Air Quality Monitors Up and Running in Courtenay

March 13, 2024

Curious about air quality readings near you? Over the past year, several new air quality monitors have been installed across the city, with real-time readings available online for anyone interested in learning more about local air quality. 

Mayor Bob Wells said the new air quality monitors are helping gather more detailed information. 

“Air quality in Courtenay has been a community health concern for many years,” said Wells. “The City’s new monitors are gathering important data, and we’re also excited to see residents participating in this effort. The online map shows several new monitors that have been installed on private property. Since air quality can vary greatly between neighbourhoods, all of these monitors help governments and health authorities get a better understanding of this issue so we can continue to work towards solutions."

Real-time readings from all monitoring locations are available online at:

Fine particulate matter (also known as PM2.5) is the greatest threat to air quality in the Comox Valley, as observed by the provincial air monitoring station in West Courtenay. Common sources of PM2.5 include smoke from residential wood burning appliances, open burning and wildfires.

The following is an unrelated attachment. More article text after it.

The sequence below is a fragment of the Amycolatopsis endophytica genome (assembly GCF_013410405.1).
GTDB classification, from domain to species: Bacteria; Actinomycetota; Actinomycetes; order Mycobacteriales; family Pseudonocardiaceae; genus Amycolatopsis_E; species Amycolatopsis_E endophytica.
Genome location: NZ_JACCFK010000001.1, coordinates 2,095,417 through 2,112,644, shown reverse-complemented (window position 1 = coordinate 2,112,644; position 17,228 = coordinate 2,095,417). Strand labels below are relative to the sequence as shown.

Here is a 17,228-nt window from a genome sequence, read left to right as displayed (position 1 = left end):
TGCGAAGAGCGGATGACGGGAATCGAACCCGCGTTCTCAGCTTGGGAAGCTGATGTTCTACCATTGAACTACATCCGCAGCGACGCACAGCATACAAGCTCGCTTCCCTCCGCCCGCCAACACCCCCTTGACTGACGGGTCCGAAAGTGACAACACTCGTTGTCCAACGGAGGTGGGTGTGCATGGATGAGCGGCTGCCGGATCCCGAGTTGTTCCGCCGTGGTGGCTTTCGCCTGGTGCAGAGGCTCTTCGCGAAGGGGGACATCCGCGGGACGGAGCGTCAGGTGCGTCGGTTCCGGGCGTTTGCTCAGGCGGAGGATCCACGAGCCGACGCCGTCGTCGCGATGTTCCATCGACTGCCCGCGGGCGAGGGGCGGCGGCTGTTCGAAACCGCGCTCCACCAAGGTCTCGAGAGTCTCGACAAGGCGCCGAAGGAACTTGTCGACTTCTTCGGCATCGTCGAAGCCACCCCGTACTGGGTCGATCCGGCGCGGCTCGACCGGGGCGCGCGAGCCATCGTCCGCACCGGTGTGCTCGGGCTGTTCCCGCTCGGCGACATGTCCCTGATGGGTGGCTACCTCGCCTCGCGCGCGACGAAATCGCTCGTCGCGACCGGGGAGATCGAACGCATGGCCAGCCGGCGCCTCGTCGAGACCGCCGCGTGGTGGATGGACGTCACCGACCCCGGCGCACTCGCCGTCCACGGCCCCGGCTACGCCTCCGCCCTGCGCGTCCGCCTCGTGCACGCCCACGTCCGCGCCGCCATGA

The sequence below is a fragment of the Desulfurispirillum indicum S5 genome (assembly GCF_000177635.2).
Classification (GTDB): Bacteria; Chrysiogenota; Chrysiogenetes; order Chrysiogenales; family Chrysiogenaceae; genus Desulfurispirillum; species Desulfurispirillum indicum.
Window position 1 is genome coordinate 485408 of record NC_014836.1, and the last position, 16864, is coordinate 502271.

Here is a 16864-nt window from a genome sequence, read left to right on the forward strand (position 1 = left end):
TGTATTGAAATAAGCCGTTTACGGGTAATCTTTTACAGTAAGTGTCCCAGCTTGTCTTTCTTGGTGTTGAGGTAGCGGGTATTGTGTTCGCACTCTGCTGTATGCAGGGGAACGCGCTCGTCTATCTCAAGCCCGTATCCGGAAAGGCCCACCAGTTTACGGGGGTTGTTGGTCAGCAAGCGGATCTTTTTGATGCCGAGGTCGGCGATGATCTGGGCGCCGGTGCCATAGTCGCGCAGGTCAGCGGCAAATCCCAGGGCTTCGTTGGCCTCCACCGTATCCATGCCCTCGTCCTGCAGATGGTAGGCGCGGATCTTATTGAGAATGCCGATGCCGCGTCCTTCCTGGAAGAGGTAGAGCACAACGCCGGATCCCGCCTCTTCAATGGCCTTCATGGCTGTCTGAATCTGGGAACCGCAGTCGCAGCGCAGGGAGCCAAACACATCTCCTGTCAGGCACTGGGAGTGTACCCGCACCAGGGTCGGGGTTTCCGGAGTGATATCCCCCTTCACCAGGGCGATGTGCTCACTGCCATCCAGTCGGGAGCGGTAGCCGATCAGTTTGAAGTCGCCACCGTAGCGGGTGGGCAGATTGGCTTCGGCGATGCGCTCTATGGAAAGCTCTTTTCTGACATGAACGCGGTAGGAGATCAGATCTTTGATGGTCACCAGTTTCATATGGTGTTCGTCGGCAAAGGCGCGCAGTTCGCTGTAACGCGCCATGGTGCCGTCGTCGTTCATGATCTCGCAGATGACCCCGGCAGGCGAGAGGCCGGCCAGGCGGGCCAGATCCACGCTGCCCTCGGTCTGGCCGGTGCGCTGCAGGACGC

“So far, the highest PM2.5 readings have been observed during winter evenings and overnight, when the use of residential wood burning appliances is common,” said Jeanniene Tazzioli, Manager of Engineering, Environmental Projects.  “As we transition into summer, the air quality monitors will be a valuable resource for anyone wondering about impacts to air quality from open burning and wildfire smoke.”

The readings indicate the amount of PM2.5 in the air at a specific location, at a moment in time. The measurements can change quickly, so they are averaged over 24 hours to determine if they exceed the BC Air Quality Objective of 25 µg/m3 (micrograms per cubic meter). The data collected from all monitors is compiled by Environment and Climate Change Canada, and analyzed by the province to measure progress over time.

While monitors do not identify specific sources of PM2.5, and therefore cannot be used for bylaw enforcement, residents with concerns about sources of excessive and persistent smoke are welcome to contact City of Courtenay Bylaw Services at

For more information about air quality and monitoring visit: